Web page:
QUESTION: What’s so hot about ceramic brake pads?
ANSWER: In a nutshell, ceramic pads are quieter than semi-metallic pads. Ceramic pads are also less harsh on rotors than their semi-metallic cousins, tend to wear better, and unlike many European formula non-asbestos organic (NAO) pads, don’t produce a lot of ugly black brake dust that sticks to the wheels.
“Ceramic” has been a buzzword for a number of years in the brake pad business. Ceramic brake pads were first installed as original equipment on a few import cars back more than two decades ago.
Over the years, the use of ceramic linings has steadily grown, and today nearly 75 percent of all new vehicles come factory-equipped with some type of ceramic linings. This has created a growing demand for ceramic replacement linings in the aftermarket, to which brake suppliers have responded by introducing their own ceramic brake pad product lines.
The trouble is that “ceramic” is a very vague word that some say has been misused and abused. There is no standard industry definition of what a ceramic brake pad is supposed to be. It’s a lot like trying to describe pizza. Everybody has his or her own recipe, and some are better than others.
The only thing we can say about ceramic brake pads, in general, is that they do contain some type of ceramic fibers or particles. But how much ceramic and what type of ceramic is anybody’s guess. As a rule, most ceramic pads do not contain any chopped iron, although some do. As for the ceramics themselves, the fibers or particles may range in size from 0.4 to as much as 80 microns. Smaller is supposed to be better, but suppliers disagree on that point as well.
The ceramic content and size of the fibers or particles is obviously an important factor, but is only part of the total friction package. The wear and friction characteristics of any given ceramic lining material also depend on other things, such as the fillers, binders, resins and other ingredients that go into the mix. In fact, up to 20 different ingredients may be used to achieve the desired properties. Increasing the ceramic content improves overall braking performance up to a point, but beyond a certain level it may actually reduce braking effectiveness. The trick is to find the best balance of ingredients that deliver the best results. Because of this, friction formulas are a closely guarded secret among brake suppliers. It takes a lot of money to engineer, test and perfect new friction products, so the last thing a brake supplier want to see is a competitor copying its formula.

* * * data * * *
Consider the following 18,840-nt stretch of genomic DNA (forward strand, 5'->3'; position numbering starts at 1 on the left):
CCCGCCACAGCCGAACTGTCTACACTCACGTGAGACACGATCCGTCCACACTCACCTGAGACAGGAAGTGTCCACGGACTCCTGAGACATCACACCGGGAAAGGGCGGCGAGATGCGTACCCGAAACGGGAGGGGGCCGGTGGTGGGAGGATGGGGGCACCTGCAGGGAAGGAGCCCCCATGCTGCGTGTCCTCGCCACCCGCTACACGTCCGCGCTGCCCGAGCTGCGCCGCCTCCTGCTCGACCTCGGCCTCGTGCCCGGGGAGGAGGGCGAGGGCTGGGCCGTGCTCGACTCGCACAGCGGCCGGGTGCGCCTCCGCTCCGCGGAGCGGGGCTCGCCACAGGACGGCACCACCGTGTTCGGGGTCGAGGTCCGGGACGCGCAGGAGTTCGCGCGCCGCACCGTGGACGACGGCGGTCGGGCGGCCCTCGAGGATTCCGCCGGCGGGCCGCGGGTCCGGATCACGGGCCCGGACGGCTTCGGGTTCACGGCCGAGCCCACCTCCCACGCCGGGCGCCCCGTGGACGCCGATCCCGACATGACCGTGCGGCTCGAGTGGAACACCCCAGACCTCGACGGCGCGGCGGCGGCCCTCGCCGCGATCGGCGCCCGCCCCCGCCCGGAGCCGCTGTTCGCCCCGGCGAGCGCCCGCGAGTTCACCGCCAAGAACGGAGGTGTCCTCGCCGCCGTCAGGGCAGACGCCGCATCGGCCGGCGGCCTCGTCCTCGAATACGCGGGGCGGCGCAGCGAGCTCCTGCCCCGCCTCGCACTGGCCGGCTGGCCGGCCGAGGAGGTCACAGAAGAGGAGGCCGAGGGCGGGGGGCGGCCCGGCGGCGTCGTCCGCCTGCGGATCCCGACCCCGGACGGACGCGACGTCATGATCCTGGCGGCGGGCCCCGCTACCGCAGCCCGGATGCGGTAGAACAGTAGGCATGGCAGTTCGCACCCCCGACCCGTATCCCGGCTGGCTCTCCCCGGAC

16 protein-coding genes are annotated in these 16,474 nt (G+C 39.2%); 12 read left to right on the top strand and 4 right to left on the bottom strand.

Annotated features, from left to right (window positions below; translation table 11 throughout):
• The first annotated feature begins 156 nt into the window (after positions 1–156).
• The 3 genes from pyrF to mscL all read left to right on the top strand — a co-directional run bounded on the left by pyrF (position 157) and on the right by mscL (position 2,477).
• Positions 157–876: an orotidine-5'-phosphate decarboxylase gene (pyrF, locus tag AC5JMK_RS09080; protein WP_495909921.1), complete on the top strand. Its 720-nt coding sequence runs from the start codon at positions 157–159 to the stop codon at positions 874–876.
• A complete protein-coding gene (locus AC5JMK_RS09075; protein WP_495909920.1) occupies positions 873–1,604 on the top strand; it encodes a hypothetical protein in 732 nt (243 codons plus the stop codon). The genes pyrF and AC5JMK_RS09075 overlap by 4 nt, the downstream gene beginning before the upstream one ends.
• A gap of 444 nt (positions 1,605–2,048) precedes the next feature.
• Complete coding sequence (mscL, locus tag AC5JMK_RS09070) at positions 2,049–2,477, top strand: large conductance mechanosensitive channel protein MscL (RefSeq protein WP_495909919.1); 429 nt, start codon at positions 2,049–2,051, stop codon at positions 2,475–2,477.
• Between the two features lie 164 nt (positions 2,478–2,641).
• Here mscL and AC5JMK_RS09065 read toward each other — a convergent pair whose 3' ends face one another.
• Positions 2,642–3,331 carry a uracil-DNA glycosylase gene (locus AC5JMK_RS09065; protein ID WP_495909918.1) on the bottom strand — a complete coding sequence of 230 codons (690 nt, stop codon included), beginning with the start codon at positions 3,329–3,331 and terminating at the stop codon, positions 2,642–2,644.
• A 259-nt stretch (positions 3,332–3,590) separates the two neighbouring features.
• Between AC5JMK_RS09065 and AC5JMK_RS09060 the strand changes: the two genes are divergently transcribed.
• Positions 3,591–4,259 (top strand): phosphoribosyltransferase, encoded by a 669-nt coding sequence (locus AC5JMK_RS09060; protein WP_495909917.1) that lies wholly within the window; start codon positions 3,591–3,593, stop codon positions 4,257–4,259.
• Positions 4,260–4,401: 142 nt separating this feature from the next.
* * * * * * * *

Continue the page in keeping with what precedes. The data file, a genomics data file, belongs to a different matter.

Some of the companies that sell ceramic brake pads actually use a number of different ceramic formulas within their product lines to broaden their coverage. Other companies may use the same friction material for almost everything.
Compared to other types of friction materials, pads with a high ceramic content generally perform best at brake temperatures of less than 500 degrees F, which is well within the temperature range of most normal driving. On these kinds of application, high ceramic content pads will generally show significantly less wear (50 percent or better) than most non-asbestos organic or semi-metallic linings, and be noticeably quieter and produce almost no visible dust (which is a problem on many European cars). Because of these advantages, ceramic linings are typically marketed as a premium upgrade for cars that were originally equipped with NAO or semi-metallic linings.
Does that mean ceramic linings are the best for all applications? No. For higher temperature applications such as larger, heavier trucks and SUVs, semi-metallic linings generally perform better at temperatures above 500 degrees F. Because of this, some brake suppliers do not offer ceramic linings for certain trucks and SUVs that are originally equipped with semi-metallic linings.
Q: What qualities are most important in replacement brake linings?